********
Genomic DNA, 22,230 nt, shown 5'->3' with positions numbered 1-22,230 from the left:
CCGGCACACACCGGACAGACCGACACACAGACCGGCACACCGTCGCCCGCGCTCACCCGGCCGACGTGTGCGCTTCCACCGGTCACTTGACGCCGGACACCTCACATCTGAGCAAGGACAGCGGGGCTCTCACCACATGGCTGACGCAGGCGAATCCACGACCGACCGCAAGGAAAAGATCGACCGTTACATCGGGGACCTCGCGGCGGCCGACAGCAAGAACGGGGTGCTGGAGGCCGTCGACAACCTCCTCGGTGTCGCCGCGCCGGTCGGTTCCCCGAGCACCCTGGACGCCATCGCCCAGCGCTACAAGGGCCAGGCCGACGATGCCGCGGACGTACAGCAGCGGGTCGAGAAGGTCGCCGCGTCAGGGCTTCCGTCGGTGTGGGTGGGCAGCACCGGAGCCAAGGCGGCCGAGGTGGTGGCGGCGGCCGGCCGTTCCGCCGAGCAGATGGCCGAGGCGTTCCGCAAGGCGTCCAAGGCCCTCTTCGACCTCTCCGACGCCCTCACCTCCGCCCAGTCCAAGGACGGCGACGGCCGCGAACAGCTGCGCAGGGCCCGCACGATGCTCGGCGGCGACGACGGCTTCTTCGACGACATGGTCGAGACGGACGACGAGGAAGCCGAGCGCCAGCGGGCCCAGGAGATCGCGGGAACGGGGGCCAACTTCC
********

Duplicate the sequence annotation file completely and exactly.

Genomic DNA, 22,230 nt, shown 5'->3' with positions numbered 1-22,230 from the left:
CCGGCACACACCGGACAGACCGACACACAGACCGGCACACCGTCGCCCGCGCTCACCCGGCCGACGTGTGCGCTTCCACCGGTCACTTGACGCCGGACACCTCACATCTGAGCAAGGACAGCGGGGCTCTCACCACATGGCTGACGCAGGCGAATCCACGACCGACCGCAAGGAAAAGATCGACCGTTACATCGGGGACCTCGCGGCGGCCGACAGCAAGAACGGGGTGCTGGAGGCCGTCGACAACCTCCTCGGTGTCGCCGCGCCGGTCGGTTCCCCGAGCACCCTGGACGCCATCGCCCAGCGCTACAAGGGCCAGGCCGACGATGCCGCGGACGTACAGCAGCGGGTCGAGAAGGTCGCCGCGTCAGGGCTTCCGTCGGTGTGGGTGGGCAGCACCGGAGCCAAGGCGGCCGAGGTGGTGGCGGCGGCCGGCCGTTCCGCCGAGCAGATGGCCGAGGCGTTCCGCAAGGCGTCCAAGGCCCTCTTCGACCTCTCCGACGCCCTCACCTCCGCCCAGTCCAAGGACGGCGACGGCCGCGAACAGCTGCGCAGGGCCCGCACGATGCTCGGCGGCGACGACGGCTTCTTCGACGACATGGTCGAGACGGACGACGAGGAAGCCGAGCGCCAGCGGGCCCAGGAGATCGCGGGAACGGGGGCCAACTTCC